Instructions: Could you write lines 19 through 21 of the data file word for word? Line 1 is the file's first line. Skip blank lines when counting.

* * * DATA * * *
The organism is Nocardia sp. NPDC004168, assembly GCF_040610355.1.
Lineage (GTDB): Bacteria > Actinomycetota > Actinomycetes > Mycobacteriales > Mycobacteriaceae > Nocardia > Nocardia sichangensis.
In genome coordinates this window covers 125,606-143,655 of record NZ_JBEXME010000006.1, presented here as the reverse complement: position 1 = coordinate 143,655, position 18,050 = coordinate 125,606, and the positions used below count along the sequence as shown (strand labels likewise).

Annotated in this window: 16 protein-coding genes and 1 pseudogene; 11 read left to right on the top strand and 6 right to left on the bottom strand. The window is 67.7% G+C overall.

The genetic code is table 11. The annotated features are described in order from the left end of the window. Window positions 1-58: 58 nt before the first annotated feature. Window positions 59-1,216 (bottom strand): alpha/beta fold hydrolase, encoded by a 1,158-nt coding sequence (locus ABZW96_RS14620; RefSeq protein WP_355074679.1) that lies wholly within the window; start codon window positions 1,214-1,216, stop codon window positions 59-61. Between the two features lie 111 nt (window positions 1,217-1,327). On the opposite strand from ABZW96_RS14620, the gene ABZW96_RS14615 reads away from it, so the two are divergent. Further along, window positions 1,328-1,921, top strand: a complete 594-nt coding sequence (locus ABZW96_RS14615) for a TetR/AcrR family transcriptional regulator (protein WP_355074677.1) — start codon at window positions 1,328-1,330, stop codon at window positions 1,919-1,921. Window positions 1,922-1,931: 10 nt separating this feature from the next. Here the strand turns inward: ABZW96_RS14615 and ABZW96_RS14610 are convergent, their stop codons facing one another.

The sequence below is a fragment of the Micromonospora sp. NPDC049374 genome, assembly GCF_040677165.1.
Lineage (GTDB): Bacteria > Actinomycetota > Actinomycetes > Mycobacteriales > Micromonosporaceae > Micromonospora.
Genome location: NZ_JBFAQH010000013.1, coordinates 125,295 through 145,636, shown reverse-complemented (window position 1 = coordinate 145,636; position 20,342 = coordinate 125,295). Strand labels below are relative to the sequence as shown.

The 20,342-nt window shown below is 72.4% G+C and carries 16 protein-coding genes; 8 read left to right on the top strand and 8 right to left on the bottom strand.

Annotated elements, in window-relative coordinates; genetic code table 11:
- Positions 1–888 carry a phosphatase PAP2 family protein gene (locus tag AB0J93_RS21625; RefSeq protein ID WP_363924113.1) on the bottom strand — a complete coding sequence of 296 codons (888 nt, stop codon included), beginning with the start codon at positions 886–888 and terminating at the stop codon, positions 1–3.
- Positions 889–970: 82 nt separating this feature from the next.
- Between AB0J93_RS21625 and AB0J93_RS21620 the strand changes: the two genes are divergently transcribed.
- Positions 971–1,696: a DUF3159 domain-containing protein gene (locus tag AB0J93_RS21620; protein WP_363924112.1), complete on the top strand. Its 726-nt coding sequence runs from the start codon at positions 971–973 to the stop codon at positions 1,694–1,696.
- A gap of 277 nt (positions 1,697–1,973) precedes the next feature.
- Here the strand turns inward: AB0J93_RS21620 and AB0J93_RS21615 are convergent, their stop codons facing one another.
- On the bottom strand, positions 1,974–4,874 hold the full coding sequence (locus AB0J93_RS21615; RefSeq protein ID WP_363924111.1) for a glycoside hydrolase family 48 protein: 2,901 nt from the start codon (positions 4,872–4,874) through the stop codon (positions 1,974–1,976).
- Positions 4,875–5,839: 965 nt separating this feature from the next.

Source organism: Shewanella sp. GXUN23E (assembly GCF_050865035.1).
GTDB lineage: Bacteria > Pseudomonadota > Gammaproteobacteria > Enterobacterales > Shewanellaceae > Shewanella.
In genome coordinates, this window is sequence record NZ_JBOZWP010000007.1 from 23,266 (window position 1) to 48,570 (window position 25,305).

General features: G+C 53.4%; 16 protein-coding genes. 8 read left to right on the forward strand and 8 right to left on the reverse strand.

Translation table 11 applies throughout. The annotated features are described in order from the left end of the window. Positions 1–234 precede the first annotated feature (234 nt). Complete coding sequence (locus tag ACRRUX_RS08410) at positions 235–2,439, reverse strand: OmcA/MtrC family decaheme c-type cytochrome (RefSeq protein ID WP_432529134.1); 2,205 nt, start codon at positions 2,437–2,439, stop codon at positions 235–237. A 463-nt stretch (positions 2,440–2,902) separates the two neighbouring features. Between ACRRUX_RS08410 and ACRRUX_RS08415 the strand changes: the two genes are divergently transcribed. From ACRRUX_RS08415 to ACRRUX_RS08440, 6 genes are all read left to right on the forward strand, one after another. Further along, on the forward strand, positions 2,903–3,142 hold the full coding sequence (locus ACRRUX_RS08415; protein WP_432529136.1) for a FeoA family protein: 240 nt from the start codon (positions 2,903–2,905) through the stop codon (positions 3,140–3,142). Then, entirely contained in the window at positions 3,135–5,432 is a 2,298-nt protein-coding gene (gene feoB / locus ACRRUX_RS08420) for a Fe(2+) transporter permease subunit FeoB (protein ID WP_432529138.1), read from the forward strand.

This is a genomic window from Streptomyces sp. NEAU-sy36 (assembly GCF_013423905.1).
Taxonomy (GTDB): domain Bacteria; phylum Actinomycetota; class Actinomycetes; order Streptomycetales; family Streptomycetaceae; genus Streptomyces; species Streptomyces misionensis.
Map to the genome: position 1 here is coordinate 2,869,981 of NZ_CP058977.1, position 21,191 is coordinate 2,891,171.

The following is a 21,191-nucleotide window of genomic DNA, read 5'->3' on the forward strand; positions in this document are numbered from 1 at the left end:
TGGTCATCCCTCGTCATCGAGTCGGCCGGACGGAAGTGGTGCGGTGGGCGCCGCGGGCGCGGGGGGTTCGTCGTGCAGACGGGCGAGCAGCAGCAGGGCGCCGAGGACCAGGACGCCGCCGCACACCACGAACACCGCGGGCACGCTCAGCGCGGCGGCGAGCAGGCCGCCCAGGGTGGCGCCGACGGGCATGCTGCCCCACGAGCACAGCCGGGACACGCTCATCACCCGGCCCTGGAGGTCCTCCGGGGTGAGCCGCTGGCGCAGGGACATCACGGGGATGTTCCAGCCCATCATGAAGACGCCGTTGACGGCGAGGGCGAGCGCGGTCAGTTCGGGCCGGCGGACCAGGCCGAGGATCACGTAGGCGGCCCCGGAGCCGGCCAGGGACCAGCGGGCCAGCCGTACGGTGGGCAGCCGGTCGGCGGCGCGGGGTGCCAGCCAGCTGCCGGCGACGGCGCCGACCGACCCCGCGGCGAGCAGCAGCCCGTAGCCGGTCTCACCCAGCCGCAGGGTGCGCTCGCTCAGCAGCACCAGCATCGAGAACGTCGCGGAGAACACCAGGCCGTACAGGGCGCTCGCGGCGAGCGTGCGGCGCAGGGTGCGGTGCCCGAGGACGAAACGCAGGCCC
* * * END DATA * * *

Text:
Source organism: Shewanella sp. GXUN23E (assembly GCF_050865035.1).
GTDB lineage: Bacteria > Pseudomonadota > Gammaproteobacteria > Enterobacterales > Shewanellaceae > Shewanella.
In genome coordinates, this window is sequence record NZ_JBOZWP010000007.1 from 23,266 (window position 1) to 48,570 (window position 25,305).